Bitter:Sweet Symphony

Tuesday morning, you may have noticed something alongside your morning (non-fat, double-shot, soy, no-foam, sugar-free vanilla) latte. On May 13th, Starbucks released Bitter:Sweet’s Drama (Quango) iTunes Digital Release card. We were lucky enough to skip the line and sit down with Shana Halligan and Kiran Shahani of Bitter:Sweet, sans java, whose jazz inspired electronica has been slowly seeping into public consciousness via shows like “Grey’s Anatomy,” commercials for Victoria’s Secret, and movies like The Devil Wears Prada. And since they recently landed the theme song to “Lipstick Jungle,” we’d venture to say you sort of knew them before you actually knew them.

After discussing pirates, Seattle-based lesbians, baby-making music, and Shahani’s fantastic find on Craigslist, the group takes the stage for a sound check. Shahani picks up his bass guitar as people yell over one another shouting light directions, and speaker positions. Then Halligan belts out a note and the scrambling stage hands freeze, temporarily stunned and staring in awe of the fiery redhead. The king and queen of television jingles are just as enjoyable live at Highline Ballroom as they are in your pajamas in front of your glowing plasma.

BLACKBOOK: Why the private engagement? Why can I not stay for the show?

SHANA HALLIGAN: It’s an awards show for advertisers.

KIRAN SHAHANI: You can stay! Forget what they said. You can definitely stay.

BB: You are preparing for a summer tour. Any particular shows you are looking forward to?

SH: I always like Boise.

BB: Bands always seem to like the smaller towns.

SH: Seattle is actually one of my favorites. The crowd is just so warm and hyper.

KS: Yeah, a bunch of lesbians making out.

BB: Do you enjoy touring? KS: Oh yes, we call ourselves pirates.

SH: We have a pirate ship, an old RV that we pile all of our stuff in. BB: East Coast music scene or West Coast scene?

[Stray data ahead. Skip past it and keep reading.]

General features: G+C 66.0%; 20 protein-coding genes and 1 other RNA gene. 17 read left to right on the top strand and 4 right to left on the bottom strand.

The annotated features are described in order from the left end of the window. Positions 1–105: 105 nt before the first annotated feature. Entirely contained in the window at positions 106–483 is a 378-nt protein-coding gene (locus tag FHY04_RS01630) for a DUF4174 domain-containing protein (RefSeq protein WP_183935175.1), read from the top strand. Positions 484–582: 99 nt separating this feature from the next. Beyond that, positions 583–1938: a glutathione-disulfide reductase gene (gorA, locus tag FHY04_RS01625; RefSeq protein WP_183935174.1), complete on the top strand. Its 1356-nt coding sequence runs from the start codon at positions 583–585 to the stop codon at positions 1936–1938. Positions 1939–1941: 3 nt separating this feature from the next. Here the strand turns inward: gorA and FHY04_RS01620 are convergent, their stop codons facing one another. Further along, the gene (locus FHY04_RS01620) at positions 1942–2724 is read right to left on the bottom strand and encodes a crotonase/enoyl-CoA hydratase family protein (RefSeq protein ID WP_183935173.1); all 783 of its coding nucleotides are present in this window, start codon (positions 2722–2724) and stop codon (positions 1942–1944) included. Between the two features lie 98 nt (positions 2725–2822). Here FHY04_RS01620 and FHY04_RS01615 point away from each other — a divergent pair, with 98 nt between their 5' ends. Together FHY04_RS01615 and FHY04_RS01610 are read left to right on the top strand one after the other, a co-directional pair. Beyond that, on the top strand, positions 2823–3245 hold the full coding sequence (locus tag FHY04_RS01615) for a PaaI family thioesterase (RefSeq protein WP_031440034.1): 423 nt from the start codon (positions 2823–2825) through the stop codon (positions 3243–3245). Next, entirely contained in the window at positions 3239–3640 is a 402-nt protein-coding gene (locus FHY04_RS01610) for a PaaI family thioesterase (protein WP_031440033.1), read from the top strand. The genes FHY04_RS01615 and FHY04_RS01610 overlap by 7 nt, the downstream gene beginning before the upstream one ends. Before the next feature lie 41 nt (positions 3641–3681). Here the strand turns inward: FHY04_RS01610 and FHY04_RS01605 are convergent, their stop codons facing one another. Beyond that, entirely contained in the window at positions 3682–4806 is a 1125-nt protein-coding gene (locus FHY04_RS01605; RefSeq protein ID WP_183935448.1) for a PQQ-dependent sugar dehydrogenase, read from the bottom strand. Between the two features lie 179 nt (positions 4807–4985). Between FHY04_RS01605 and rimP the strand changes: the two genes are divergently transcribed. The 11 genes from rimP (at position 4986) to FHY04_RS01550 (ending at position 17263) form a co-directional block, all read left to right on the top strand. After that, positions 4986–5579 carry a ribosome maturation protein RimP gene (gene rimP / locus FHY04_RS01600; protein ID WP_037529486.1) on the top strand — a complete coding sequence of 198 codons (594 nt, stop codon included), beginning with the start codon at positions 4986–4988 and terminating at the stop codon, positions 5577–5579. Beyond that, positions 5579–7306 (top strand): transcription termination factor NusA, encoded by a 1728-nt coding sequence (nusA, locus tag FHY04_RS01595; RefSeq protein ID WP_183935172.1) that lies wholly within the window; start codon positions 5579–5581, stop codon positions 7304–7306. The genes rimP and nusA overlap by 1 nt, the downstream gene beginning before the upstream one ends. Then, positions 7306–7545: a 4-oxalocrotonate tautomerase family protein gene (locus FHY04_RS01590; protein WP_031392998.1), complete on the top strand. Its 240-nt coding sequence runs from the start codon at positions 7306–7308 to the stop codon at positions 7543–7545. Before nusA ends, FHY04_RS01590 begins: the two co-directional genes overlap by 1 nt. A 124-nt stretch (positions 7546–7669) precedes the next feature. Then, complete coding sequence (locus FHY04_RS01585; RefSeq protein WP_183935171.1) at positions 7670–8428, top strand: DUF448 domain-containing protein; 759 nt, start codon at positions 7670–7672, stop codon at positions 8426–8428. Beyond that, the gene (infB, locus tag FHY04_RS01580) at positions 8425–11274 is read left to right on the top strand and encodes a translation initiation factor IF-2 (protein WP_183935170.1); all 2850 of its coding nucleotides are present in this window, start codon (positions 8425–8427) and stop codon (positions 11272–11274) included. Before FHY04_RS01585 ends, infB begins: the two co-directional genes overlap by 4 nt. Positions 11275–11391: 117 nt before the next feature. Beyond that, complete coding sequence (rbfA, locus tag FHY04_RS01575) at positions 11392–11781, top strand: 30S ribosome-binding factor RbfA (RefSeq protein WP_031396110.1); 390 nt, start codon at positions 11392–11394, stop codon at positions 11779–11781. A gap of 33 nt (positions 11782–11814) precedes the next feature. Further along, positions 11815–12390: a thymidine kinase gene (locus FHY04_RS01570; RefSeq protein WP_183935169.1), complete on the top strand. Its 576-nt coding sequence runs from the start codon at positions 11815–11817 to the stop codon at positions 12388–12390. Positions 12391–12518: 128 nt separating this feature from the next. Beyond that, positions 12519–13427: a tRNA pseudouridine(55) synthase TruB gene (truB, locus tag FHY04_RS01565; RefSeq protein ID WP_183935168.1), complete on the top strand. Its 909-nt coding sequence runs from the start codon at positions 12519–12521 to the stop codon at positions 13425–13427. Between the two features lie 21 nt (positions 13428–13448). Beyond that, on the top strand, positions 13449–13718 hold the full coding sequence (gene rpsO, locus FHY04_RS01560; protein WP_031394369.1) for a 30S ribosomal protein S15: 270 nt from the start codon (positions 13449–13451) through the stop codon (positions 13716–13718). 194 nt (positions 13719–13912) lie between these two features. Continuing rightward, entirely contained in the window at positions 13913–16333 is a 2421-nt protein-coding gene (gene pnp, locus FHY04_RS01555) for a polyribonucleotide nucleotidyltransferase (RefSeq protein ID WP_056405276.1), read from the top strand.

KS: Well, the West Coast is where everyone comes to “make it.” Everybody and their brother is there trying to make it, but we grew up there.

SH: Then you can come to New York! People are very cool here, but we try to offset that by creating an atmosphere. We have visuals, we have lamps and shag rugs and martini glasses. People get really into our world. BB: You’ve been quite prolific on TV and movie soundtracks. How does your sound lend itself to these visual media?

KS: We’re inspired by so many different things that set moods. Our music is very cinematic. We are just so inspired by old movies.

SH: And we love orchestration, you know? We use real strings and real horns—stuff that really evokes the picture in your mind.

KS: Also, most bands are guitar, bass, and drums. We can be anything. We have no rules. The whole world is our oyster. BB: How did you react to hearing “The Bomb” as the theme song to “Lipstick Jungle”?

SH: It was funny because, well, it’s the theme song. So we thought the show would start with the song! We’d gathered all of our friends and were waiting for it to open up the first episode. We’re waiting and waiting and five minutes goes by and we’re like, I guess they’ve changed their minds. But this theme song didn’t start in for a good 15 minutes.


BB: Was the song written specifically for the show?

SH: No, the only time we were ever asked to write a song was for Sex and the City, which was a really cool process. BB: Do you have to like the products you are essentially selling?

SH: You know, I think about that a lot, seeing as how television is the new radio for a lot of bands. But we’ve been really lucky with the products we’ve been asked be a part of. Victoria’s Secret! I mean, who doesn’t love lingerie?

KS: Our stuff always relates to romance and sex. We did have an issue with a Hummer commercial. We were a little on the fence about that one, just because we’re green.

SH: But we figured that if we went through with it, we’d take the money and give it to charity, an environmental organization.

BB: Tell me about Drama. How does it compare to your first album, The Mating Game?

KS: The honeymoon is over.

SH: [Laughs.] I would like to think it has been a natural evolution. The first album was the first set of songs we ever wrote. We were just really scratching the surface, you know, of what we were capable of doing. The second album was made after being together, travelling, taking risks, and just being inspired by so much—New Orleans, street musicians, culture.

BB: In light of my belief that nearly anything can be achieved on Craigslist, tell me about how you came together.

KS: Shana found me.

SH: It was pretty funny because I had never done anything like that before. I was playing with another band at the time, and I was just really disenchanted with the whole music business at the time—the people I was working with and being told how the music should sound. It just wasn’t fun anymore. Then, as a last resort, I thought, I’m going to get on Craigslist and check out some ads.

KS: I actually wrote a personal. She answered. It was under “Casual Encounters.”

SH: That is so not true!

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